Academic journal article The Hastings Center Report

Research Using Brain Dead and Nearly Dead Patients

Academic journal article The Hastings Center Report

Research Using Brain Dead and Nearly Dead Patients

Article excerpt

Researchers at the MD Anderson Cancer Center in Houston, Texas, have published the results of a ground-breaking study using brain dead and nearly brain dead patients (W. Arap et al., "Steps toward Mapping the Human Vasculature by Phage Display," Nature Medicine 8, no. 2). The work is pioneering, in at least two ways. It could lead to the development of targeted cancer drugs. It also sets the stage for other research utilizing dead and nearly dead patients.

The study involved infusing roughly 200 million different peptides (strings of amino acids) into a brain dead or nearly dead subject and then performing multiple invasive biopsies--of skin, muscle, bone marrow, prostate, fat, and liver--to determine where the peptides end up. The results have been hailed as very promising ("Study of Brain Dead Sparks Debate," Science 295, no. 5558).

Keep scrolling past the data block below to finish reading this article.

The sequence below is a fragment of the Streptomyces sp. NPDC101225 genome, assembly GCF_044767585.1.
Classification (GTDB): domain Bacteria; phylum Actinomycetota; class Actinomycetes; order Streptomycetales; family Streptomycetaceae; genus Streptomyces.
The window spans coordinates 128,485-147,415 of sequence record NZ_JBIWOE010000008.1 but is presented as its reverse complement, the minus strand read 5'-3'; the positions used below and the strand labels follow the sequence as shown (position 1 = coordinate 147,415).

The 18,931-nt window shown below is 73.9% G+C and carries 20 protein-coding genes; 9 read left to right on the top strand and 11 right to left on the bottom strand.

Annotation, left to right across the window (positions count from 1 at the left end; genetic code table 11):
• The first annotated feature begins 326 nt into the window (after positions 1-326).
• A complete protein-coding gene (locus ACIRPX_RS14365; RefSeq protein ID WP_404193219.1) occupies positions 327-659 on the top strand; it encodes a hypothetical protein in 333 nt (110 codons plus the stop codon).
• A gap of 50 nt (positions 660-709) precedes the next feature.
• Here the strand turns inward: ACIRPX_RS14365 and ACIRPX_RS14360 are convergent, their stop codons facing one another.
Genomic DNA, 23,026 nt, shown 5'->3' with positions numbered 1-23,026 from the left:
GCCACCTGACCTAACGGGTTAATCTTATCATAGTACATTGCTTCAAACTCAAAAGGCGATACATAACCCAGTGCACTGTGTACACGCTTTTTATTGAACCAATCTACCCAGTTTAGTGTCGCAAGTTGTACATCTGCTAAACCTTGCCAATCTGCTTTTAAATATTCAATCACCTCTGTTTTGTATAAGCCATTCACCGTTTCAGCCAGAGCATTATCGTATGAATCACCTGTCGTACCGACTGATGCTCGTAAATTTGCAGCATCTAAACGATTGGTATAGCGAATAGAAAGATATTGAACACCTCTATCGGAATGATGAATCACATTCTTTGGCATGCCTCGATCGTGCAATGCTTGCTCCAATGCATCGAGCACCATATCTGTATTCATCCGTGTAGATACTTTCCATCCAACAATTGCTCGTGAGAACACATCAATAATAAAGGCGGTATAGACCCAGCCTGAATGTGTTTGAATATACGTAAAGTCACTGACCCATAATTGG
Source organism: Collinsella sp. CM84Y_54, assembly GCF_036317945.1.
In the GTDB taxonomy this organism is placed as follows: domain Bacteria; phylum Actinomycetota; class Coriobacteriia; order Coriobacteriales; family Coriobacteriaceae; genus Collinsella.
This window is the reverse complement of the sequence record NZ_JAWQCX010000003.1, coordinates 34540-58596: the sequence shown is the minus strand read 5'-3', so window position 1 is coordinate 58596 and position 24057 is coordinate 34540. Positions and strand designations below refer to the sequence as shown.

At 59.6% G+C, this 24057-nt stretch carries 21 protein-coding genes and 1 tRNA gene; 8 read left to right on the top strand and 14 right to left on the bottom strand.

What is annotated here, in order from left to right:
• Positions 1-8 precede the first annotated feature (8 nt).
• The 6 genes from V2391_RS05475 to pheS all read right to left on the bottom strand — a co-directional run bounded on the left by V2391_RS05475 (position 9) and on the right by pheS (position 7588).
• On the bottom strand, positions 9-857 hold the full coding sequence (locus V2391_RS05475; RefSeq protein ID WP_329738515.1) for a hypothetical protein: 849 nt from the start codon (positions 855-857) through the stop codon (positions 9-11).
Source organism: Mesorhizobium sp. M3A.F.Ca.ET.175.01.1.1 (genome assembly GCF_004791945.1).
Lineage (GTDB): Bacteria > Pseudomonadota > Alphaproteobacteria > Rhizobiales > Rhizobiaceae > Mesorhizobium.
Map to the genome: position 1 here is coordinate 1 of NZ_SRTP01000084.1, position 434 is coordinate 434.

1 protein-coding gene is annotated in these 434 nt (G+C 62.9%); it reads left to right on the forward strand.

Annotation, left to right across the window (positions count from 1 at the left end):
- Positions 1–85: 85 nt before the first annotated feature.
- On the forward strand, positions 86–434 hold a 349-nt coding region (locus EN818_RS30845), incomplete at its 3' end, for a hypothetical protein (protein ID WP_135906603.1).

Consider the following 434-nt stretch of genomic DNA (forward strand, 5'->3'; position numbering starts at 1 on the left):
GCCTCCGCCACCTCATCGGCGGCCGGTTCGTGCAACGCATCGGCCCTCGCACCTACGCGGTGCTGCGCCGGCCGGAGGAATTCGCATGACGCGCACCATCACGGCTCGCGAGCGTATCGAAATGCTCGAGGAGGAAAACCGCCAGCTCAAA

So what's the prolem? After all, brain dead and nearly dead human subjects can feel no pain and cannot be "harmed" by the biopsies. For some, the clinical ethicists at MD Anderson among them, the benefits are substantial and the ethical "qualms" can be overcome. The ethicists set strict rules for obtaining informed consent, including a requirement that researchers could not discuss the research with families unless the families had already raised the issue of organ donation or research.

Still, the leap from brain dead patients to nearly dead patients, assuming that we can even adequately define that category, is problematic. Anyone impressed by "slippery slope" concerns will probably find it unjustifiable. The research is undeniably valuable, but where will we stop? If we start with the already dead patient and move to the nearly dead patient, who will be next? Proponents will argue that there is a clear distinction between subjects who are dead and nearly dead, who cannot feel pain, and subjects who can feel pain. …

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